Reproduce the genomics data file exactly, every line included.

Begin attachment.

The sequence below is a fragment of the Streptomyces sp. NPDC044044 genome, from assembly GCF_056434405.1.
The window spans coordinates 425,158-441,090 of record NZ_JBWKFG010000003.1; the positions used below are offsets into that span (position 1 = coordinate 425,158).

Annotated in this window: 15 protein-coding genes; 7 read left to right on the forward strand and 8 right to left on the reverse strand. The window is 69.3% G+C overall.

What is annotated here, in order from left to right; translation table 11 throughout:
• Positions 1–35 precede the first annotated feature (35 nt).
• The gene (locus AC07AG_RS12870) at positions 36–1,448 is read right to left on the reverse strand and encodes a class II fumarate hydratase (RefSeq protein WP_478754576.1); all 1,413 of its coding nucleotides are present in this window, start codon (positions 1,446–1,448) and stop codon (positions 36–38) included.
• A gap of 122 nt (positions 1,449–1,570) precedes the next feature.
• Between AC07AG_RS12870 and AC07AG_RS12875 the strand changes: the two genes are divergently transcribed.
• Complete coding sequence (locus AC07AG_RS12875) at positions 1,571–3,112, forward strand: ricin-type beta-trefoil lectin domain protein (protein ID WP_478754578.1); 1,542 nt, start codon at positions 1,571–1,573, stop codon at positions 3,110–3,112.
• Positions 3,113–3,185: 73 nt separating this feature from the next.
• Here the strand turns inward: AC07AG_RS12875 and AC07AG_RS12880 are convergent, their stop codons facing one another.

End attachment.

The sequence below is a fragment of the Streptomyces sp. NPDC044044 genome, from assembly GCF_056434405.1.
The window spans coordinates 425,158-441,090 of record NZ_JBWKFG010000003.1; the positions used below are offsets into that span (position 1 = coordinate 425,158).

Annotated in this window: 15 protein-coding genes; 7 read left to right on the forward strand and 8 right to left on the reverse strand. The window is 69.3% G+C overall.

What is annotated here, in order from left to right; translation table 11 throughout:
• Positions 1–35 precede the first annotated feature (35 nt).
• The gene (locus AC07AG_RS12870) at positions 36–1,448 is read right to left on the reverse strand and encodes a class II fumarate hydratase (RefSeq protein WP_478754576.1); all 1,413 of its coding nucleotides are present in this window, start codon (positions 1,446–1,448) and stop codon (positions 36–38) included.
• A gap of 122 nt (positions 1,449–1,570) precedes the next feature.
• Between AC07AG_RS12870 and AC07AG_RS12875 the strand changes: the two genes are divergently transcribed.
• Complete coding sequence (locus AC07AG_RS12875) at positions 1,571–3,112, forward strand: ricin-type beta-trefoil lectin domain protein (protein ID WP_478754578.1); 1,542 nt, start codon at positions 1,571–1,573, stop codon at positions 3,110–3,112.
• Positions 3,113–3,185: 73 nt separating this feature from the next.
• Here the strand turns inward: AC07AG_RS12875 and AC07AG_RS12880 are convergent, their stop codons facing one another.